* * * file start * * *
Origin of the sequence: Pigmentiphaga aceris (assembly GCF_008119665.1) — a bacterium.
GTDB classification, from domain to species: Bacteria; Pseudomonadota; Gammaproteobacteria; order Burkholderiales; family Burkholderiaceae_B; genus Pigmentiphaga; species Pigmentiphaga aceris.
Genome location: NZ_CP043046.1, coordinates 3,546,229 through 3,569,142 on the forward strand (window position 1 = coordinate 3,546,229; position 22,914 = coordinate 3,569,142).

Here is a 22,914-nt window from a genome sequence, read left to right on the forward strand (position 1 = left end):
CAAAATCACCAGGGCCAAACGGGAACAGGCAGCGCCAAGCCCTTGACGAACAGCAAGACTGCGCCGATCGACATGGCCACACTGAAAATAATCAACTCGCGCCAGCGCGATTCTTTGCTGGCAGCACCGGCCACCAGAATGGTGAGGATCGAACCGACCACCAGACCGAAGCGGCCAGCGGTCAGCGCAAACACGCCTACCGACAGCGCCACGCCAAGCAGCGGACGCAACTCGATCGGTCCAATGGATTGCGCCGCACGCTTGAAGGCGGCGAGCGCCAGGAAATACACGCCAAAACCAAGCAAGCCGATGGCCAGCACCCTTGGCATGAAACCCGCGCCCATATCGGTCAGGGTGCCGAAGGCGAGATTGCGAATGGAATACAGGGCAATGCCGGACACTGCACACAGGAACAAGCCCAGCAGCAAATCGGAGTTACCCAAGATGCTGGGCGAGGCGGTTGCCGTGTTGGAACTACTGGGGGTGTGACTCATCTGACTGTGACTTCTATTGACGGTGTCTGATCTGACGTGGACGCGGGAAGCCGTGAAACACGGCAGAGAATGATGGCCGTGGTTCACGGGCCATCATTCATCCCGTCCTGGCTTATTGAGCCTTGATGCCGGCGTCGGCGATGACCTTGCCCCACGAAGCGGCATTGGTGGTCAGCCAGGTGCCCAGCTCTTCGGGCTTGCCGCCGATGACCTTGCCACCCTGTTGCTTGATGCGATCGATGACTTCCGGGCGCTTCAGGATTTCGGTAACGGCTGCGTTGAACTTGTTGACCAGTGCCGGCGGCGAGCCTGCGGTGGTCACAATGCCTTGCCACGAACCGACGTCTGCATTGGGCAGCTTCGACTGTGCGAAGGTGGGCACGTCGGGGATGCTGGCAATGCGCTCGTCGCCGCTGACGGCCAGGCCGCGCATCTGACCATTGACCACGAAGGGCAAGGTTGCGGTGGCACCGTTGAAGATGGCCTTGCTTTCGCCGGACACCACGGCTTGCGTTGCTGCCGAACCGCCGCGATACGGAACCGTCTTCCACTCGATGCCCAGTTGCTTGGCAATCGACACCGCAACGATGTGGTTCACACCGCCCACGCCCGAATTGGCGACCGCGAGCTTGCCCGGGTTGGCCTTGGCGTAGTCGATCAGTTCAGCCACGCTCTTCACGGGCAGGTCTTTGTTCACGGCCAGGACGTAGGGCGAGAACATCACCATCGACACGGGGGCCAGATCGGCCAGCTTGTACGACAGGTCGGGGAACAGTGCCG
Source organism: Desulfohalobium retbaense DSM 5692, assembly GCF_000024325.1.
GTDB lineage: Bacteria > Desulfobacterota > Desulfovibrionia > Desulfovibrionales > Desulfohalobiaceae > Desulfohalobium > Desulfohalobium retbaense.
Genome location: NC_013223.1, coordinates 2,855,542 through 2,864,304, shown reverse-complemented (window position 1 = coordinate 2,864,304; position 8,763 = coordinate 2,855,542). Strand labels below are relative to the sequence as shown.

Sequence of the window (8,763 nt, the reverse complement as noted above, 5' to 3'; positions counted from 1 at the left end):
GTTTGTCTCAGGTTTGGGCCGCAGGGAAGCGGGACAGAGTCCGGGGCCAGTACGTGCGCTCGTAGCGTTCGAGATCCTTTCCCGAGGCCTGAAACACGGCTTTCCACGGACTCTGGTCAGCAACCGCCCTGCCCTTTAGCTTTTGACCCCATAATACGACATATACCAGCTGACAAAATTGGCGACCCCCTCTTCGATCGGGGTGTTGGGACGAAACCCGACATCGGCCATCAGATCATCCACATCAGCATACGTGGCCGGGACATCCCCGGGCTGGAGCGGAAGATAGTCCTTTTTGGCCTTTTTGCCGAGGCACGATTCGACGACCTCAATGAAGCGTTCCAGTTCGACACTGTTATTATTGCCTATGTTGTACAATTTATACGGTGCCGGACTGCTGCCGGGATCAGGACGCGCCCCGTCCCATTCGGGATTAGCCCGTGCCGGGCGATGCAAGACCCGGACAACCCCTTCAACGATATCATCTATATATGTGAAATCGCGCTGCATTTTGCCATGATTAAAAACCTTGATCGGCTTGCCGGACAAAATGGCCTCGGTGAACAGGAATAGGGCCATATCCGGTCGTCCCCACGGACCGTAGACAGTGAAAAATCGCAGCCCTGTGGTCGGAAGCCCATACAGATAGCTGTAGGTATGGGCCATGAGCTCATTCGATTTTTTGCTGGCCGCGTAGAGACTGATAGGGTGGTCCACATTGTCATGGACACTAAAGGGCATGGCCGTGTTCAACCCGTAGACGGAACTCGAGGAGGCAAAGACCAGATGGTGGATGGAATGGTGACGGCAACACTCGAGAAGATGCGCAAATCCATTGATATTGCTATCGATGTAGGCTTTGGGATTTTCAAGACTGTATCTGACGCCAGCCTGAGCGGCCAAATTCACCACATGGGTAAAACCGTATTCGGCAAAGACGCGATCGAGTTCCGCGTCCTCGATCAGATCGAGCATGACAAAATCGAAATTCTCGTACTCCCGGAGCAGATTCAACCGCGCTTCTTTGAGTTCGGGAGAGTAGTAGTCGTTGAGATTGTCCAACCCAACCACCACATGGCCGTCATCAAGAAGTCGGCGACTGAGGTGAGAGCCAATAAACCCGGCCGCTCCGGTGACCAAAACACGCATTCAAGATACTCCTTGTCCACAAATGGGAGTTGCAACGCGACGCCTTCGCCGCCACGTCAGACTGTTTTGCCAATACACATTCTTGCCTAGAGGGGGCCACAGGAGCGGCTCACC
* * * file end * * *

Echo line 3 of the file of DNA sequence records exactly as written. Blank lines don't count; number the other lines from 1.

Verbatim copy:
Genome location: NZ_CP043046.1, coordinates 3,546,229 through 3,569,142 on the forward strand (window position 1 = coordinate 3,546,229; position 22,914 = coordinate 3,569,142).